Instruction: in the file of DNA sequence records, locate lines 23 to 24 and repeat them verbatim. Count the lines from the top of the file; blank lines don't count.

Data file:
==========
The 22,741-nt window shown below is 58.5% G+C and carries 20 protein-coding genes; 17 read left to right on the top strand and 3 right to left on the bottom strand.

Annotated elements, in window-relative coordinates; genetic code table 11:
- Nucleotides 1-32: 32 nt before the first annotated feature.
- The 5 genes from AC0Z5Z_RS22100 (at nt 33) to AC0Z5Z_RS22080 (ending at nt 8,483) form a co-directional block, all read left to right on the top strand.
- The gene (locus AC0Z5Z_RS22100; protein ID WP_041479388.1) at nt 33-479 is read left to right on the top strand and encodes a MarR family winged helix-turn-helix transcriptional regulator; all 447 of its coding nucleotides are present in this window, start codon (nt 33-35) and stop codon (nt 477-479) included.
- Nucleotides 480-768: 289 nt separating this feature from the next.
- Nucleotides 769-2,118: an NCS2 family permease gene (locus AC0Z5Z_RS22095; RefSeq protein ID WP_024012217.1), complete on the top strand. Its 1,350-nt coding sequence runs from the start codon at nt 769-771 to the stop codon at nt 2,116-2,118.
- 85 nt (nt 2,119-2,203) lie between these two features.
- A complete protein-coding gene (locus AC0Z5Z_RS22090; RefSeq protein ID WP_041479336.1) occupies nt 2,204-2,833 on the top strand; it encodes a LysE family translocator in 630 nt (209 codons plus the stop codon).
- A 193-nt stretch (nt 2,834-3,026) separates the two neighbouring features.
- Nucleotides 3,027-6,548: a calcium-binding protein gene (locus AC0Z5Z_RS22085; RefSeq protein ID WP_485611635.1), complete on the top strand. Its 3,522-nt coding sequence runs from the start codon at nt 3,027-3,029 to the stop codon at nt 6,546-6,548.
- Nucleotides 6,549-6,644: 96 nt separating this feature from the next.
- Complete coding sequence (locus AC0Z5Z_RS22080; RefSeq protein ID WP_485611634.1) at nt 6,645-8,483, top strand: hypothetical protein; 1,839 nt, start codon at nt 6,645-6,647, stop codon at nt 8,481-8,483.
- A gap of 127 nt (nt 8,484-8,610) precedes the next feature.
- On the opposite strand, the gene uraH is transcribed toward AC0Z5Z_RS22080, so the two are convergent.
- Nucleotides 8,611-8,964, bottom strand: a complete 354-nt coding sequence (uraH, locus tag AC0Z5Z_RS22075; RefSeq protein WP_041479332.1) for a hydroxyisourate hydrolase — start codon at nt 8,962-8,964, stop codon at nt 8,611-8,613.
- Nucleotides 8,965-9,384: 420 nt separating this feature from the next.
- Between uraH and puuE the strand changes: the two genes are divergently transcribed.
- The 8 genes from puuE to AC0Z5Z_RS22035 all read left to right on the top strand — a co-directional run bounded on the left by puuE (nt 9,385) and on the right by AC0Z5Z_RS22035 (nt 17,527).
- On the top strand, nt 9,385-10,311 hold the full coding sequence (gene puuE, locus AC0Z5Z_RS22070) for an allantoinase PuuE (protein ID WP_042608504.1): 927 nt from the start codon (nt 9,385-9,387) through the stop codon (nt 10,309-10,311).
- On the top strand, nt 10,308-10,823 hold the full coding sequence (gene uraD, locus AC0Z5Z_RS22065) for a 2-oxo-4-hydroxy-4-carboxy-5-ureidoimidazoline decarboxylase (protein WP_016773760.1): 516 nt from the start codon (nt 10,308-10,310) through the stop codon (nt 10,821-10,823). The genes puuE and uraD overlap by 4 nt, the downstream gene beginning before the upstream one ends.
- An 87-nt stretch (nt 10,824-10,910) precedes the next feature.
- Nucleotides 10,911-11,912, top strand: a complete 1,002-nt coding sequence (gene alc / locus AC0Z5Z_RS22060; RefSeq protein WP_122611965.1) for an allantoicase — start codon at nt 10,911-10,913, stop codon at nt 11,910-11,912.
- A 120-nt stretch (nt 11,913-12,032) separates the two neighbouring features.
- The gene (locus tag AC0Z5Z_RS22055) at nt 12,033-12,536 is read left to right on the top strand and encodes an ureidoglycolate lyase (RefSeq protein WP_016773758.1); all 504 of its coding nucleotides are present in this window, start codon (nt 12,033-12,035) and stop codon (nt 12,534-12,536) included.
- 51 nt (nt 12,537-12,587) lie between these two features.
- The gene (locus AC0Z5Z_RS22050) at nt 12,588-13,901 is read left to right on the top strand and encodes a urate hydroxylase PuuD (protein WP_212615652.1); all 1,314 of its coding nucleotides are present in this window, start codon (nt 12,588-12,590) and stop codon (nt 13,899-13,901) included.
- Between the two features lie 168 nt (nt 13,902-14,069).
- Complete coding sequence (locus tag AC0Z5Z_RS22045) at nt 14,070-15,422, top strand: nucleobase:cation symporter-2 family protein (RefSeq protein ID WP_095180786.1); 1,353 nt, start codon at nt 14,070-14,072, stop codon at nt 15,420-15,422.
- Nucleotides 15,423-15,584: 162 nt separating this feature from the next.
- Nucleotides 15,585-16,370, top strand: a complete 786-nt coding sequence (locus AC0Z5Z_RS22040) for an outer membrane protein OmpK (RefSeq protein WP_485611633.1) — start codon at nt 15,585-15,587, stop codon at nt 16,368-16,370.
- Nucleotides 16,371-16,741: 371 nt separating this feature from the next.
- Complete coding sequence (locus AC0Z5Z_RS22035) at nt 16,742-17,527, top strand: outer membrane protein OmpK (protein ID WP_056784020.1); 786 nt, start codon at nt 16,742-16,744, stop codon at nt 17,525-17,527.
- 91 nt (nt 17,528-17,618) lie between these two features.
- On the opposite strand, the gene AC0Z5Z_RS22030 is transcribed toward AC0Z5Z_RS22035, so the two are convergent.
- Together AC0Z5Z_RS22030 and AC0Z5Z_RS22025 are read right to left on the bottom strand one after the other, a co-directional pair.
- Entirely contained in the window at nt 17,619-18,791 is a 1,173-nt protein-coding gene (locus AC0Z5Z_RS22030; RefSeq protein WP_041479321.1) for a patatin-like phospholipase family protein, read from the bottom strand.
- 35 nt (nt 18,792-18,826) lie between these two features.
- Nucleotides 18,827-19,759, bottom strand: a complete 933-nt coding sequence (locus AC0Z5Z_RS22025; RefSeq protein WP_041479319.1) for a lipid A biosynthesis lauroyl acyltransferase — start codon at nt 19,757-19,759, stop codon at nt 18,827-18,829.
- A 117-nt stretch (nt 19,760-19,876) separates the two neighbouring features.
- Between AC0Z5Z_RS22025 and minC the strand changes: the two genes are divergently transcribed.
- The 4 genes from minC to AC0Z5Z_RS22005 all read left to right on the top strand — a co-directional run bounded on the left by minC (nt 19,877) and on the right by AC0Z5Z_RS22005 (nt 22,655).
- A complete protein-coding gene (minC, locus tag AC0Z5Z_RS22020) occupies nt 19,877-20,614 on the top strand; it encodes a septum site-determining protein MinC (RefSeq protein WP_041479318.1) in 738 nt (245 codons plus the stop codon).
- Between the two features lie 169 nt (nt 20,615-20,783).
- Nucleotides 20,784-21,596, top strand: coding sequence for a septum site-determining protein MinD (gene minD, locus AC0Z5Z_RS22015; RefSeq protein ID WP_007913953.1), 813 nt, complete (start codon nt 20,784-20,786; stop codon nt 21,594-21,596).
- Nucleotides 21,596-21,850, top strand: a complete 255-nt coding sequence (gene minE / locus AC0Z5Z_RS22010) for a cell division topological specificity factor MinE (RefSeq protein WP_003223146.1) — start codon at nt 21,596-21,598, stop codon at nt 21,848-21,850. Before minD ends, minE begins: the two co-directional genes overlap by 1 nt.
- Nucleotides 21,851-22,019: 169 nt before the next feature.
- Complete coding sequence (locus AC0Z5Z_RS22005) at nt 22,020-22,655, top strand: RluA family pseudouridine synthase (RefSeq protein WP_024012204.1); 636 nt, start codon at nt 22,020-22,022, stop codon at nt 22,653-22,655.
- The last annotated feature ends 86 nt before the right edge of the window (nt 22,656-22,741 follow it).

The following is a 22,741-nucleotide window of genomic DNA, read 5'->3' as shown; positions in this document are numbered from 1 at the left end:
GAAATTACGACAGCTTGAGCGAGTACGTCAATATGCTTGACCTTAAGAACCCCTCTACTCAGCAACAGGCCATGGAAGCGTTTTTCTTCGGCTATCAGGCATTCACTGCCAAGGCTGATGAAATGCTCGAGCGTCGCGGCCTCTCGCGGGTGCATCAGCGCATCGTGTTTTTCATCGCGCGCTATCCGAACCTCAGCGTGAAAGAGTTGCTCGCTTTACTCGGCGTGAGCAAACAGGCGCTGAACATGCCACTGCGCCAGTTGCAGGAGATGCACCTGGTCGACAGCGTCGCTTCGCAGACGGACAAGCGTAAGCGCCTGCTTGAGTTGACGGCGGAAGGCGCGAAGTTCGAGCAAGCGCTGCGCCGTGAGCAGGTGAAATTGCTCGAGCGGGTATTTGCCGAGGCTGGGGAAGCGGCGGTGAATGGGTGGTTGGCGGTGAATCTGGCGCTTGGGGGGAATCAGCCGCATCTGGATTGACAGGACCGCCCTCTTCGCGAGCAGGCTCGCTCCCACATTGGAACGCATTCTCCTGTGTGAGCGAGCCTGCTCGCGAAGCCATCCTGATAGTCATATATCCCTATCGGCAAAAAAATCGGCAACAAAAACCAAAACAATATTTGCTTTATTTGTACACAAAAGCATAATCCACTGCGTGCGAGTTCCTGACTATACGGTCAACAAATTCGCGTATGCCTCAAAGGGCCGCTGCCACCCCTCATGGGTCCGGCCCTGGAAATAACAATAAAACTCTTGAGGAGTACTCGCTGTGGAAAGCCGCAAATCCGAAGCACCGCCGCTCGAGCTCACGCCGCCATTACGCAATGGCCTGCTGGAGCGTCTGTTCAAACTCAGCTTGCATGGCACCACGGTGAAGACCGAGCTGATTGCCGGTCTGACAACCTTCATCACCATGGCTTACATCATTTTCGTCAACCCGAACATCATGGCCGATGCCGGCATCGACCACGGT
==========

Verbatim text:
- Nucleotides 10,911-11,912, top strand: a complete 1,002-nt coding sequence (gene alc / locus AC0Z5Z_RS22060; RefSeq protein WP_122611965.1) for an allantoicase — start codon at nt 10,911-10,913, stop codon at nt 11,910-11,912.
- A 120-nt stretch (nt 11,913-12,032) separates the two neighbouring features.